Schedule: MVP and Phases

Big web projects are like elephants. You need to eat both one bite at a time.

Making the deadline for a large web project can be hard. If the deadline is missed so are expectations. For a large project to be successful, you need an approach that is more flexible and feasible.

Many times the best approach is to break a large project into smaller parts. These smaller parts can be launched in succession as phases. Each phase is its own small project with features and requirements. When phases are launched they are fully functioning. And, since phases are launched over time, you can start to measure results sooner.

The biggest benefit to working in phases is that your project is more likely to be feature complete on time.

As with any project, phased projects must be planned out. The first step is to consider the minimum needs to launch, often called the minimum viable product (MVP). Once the foundation is set, the following phases are mapped out based on what is most important and most urgent. Items that are not both important and urgent can be moved to later phases or left alone.

Phased projects require discipline. You need understand what is most important and what is not. Keep in mind that saying “Yes” to one thing is also saying “No” to something else. Keep priorities in check and remember to keep “ready” “aim” “fire” in order.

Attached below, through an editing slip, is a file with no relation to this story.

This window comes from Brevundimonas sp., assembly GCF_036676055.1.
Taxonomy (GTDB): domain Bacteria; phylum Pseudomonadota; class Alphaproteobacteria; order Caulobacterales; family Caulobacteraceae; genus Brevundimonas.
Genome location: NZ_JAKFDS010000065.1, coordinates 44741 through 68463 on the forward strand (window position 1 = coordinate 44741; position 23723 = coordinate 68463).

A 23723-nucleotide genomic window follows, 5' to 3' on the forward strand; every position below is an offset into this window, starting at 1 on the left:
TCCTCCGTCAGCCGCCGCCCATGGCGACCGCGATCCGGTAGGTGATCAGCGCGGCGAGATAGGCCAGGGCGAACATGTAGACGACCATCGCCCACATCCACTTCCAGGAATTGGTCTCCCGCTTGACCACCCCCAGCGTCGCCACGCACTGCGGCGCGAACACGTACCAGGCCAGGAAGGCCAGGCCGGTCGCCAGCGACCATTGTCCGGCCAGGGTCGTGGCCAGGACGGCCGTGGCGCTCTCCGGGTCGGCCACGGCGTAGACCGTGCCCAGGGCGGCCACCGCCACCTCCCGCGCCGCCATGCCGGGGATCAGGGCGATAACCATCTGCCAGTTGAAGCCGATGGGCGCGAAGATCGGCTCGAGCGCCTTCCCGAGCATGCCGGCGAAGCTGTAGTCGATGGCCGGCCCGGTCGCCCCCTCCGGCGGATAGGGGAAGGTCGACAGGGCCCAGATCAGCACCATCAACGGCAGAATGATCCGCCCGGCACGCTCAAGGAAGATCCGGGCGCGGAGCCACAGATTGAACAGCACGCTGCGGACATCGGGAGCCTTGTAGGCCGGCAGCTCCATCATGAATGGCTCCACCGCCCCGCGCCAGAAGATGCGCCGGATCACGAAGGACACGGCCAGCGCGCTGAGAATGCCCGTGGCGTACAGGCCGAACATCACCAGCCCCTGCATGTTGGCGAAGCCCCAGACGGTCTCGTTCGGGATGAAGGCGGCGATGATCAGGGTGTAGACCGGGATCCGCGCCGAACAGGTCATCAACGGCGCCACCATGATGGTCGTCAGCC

by Kevin Dees on April 19, 2017.

The Refined Schedule

After several years of Robojuice abiding by the principal that the schedule to get a web initiative done was something to be respected and held to, we found out that was not at all the normal client experience. It seemed strange, but so many prospects and clients we engaged mentioned missed deadlines as something they typically experience on their web initiatives.

Granted, 100% of all the necessary steps for any web initiative are not handled entirely by one group but if we really feel that driving the process for web falls on the web partner then the client should be aware of their role in the production schedule and have an understanding of the impact they have on the schedule. We are all human and things happen, items get missed or delayed, but everyone has to be in the know and be fine with a few days or a week added to the schedule due to content, IT issues, software or hardware challenges, sign offs, etc. not finalizing as clean as possible.

Just let the client know up front the schedule and then remind them along way of the key milestones – especially the handful of client responsibilities necessary to stay on course. Surprises at the conclusion of a project that extend the schedule are never fun for anyone.


by Jeff Carver on January 21, 2015.